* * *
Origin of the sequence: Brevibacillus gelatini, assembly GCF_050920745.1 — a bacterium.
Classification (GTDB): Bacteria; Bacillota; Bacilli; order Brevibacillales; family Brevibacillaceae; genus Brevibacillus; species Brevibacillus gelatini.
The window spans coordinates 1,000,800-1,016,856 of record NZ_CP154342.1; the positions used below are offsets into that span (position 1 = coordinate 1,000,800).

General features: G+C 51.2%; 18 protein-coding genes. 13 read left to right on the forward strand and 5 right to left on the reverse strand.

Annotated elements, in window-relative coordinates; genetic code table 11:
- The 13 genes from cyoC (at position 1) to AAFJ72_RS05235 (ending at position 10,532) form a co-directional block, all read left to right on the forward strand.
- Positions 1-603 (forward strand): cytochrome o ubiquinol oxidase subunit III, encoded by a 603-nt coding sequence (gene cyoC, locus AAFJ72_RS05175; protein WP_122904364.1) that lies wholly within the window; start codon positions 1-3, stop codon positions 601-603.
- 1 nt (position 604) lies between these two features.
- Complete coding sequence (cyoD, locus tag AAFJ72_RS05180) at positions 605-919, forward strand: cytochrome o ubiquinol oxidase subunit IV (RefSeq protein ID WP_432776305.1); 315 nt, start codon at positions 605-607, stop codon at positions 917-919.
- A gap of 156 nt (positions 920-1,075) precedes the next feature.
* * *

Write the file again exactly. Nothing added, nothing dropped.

Origin of the sequence: Brevibacillus gelatini, assembly GCF_050920745.1 — a bacterium.
Classification (GTDB): Bacteria; Bacillota; Bacilli; order Brevibacillales; family Brevibacillaceae; genus Brevibacillus; species Brevibacillus gelatini.
The window spans coordinates 1,000,800-1,016,856 of record NZ_CP154342.1; the positions used below are offsets into that span (position 1 = coordinate 1,000,800).

General features: G+C 51.2%; 18 protein-coding genes. 13 read left to right on the forward strand and 5 right to left on the reverse strand.

Annotated elements, in window-relative coordinates; genetic code table 11:
- The 13 genes from cyoC (at position 1) to AAFJ72_RS05235 (ending at position 10,532) form a co-directional block, all read left to right on the forward strand.
- Positions 1-603 (forward strand): cytochrome o ubiquinol oxidase subunit III, encoded by a 603-nt coding sequence (gene cyoC, locus AAFJ72_RS05175; protein WP_122904364.1) that lies wholly within the window; start codon positions 1-3, stop codon positions 601-603.
- 1 nt (position 604) lies between these two features.
- Complete coding sequence (cyoD, locus tag AAFJ72_RS05180) at positions 605-919, forward strand: cytochrome o ubiquinol oxidase subunit IV (RefSeq protein ID WP_432776305.1); 315 nt, start codon at positions 605-607, stop codon at positions 917-919.
- A gap of 156 nt (positions 920-1,075) precedes the next feature.